For release: Monday July 25, 2011

The Australian Christian Lobby voices disappointment at the Minister of Home Affairs statement on video games and violence which clearly stands in the contradiction of academic opinion, research and now tragic experience.

 ACL’s Managing Director Jim Wallace said Minister Brendan O'Connor statement to ABC TV yesterday would be concerning to Australians:

"Because a madman who has done just such atrocities in Norway, I don’t think means that we are going to close down film or the engagement with games."

"Every Australian expects its government to serve in their best interests and in the common good", said Mr Wallace.

"If there are even a few deranged minds that can be taken over the edge by an obsession with violent games it is in every Australians interest that we ban them.

"The studied indifference of this killer to the suffering he was inflicting, his obvious dehumanising of his victims and the evil methodical nature of the killings have all the marks of games scenarios.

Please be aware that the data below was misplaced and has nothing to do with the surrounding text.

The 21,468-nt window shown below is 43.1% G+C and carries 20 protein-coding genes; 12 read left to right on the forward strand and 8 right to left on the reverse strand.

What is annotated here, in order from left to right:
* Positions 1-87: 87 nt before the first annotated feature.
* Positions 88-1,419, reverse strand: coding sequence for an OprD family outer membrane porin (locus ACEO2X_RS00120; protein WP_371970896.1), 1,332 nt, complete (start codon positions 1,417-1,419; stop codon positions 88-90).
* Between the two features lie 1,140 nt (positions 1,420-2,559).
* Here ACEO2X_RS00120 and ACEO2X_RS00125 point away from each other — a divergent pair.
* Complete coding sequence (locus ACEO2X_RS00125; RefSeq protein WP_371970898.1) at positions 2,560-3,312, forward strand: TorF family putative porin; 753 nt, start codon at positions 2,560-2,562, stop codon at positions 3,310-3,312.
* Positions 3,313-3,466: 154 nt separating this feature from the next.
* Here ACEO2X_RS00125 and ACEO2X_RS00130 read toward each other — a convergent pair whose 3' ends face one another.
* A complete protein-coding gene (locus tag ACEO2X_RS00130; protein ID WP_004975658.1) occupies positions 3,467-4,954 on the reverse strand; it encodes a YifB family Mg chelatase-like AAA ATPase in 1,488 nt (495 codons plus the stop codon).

"I have said before that as the commander of SAS, responsible to train people to kill, I would never use these games because they show no controlled use of force and no mercy. Even though the people I trained were psychologically screened and a select few.

"How can we allow the profits of the games industry and selfishness of games libertarians to place our increasingly dysfunctional society at further risk? Even if this prohibition were to save only one tragedy like this each twenty years it would be worth it.

"The ACL had cautiously welcomed the SCAG approval of R18+ classification only because indications were that the system would be structured to ensure no more latitude to introduce more violent games into Australia and that it would continue to acknowledge the greater impact of games.

"But this tragic incident should galvanise everyone to ensure these principles are adhered to.  Governments are not elected to live in denial, particularly of facts so tragically proven.

"It’s important to act rationally in light of the circumstances, and the Australian Law Reform Commission has an opportunity to do that in the upcoming classification review," Mr Wallace said.